Many other types of waste can also be used as a potential source of raw materials. Municipal sludge which is produced as a solid waste in the cleaning of water is an excellent material for use in geotechnical composites. The use of different types of recycled plastics, waste cellulose, and waste plastic fibres is also feasible. An important source of raw materials, both in terms of quantity and quality, is the sediment which occurs in lakes, reservoirs, estuaries and port areas. Particularly promising are "a la carte" building composites, which consist of several different types of recycled waste, in which tailor-made combinations can provide the best possible synergistic effect. Contaminated soil, which can be remediated in situ, now appears to be a promising material for some geotechnical applications, especially for the construction of embankments. Such soil thus changes into a construction product, and can be incorporated back into the ground using standard procedures for earthworks.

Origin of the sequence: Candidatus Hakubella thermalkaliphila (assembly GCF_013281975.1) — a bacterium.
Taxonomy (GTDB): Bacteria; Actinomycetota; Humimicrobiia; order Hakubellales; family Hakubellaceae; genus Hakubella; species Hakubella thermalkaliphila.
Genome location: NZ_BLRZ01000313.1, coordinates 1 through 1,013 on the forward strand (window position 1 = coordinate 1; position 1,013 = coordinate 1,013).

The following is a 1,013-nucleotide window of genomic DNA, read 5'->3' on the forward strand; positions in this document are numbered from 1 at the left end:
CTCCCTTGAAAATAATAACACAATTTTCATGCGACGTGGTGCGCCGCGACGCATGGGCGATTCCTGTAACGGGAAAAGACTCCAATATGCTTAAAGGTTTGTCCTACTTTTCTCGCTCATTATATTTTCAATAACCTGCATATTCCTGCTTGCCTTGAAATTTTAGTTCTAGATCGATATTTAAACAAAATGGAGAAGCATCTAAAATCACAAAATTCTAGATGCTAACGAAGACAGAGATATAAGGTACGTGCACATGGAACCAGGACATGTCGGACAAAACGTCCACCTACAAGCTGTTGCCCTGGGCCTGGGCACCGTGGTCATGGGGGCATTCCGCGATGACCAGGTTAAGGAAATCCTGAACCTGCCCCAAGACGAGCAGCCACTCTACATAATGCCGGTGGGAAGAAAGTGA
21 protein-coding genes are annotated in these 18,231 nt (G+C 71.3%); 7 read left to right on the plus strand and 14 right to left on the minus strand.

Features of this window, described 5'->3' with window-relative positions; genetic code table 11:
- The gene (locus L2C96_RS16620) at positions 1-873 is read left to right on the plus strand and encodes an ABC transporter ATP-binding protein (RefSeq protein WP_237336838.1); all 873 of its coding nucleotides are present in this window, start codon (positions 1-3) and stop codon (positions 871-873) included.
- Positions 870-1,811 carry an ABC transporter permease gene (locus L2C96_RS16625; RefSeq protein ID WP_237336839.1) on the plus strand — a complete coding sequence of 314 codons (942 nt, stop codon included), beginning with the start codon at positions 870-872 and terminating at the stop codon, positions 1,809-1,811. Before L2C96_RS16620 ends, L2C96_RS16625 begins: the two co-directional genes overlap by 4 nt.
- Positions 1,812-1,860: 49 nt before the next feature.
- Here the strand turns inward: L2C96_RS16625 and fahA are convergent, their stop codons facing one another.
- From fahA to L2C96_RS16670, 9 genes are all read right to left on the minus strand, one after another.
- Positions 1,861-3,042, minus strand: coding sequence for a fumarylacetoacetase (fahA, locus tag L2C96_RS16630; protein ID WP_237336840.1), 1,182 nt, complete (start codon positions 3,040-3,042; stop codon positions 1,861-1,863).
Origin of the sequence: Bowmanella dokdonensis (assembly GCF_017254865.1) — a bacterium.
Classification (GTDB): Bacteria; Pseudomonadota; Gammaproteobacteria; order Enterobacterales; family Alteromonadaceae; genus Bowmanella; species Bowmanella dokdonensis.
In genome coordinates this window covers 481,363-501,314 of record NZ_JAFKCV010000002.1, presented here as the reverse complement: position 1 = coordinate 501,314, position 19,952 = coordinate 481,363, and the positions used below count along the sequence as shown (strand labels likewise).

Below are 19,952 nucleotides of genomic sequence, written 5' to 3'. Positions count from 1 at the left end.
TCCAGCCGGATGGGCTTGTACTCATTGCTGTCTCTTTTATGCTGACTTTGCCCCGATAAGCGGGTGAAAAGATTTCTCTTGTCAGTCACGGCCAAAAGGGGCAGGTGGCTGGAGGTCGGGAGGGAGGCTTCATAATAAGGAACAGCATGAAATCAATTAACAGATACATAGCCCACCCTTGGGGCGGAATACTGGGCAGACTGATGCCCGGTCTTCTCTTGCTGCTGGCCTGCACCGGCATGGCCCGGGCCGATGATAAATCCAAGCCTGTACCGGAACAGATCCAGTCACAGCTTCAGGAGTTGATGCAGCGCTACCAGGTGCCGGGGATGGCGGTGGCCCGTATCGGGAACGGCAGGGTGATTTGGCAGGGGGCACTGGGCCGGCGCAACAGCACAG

On the behalf of owners of waste, ZAG can perform comprehensive research into the various possibilities for its use in the construction industry. Such research is always designed and performed in such a way that several different solutions are investigated in order to find the most realistic and balanced option, in terms of both the nature and quantity of the waste, taking into account the location of potential end users, the current market demand for the product, its carbon footprint, the price of recycling processes, and, in particular, the feasibility of the application for standard civil engineering technology, so that new materials can be produced, transported and installed with existing civil engineering machinery and technology. Higher added value of a new product or environmental technology is always welcome, but is not an absolute priority. It is also important that the final product is not harmful to the environment, and that the solutions used are robust − in this way variations in the quality of the recycled waste can be kept under control, which are larger than in the case of conventional materials. The research which is usually most successfully transferred into practice is such that the final end user of the construction product is, from the very start, included in the design process, so that a circular materials loop can be achieved.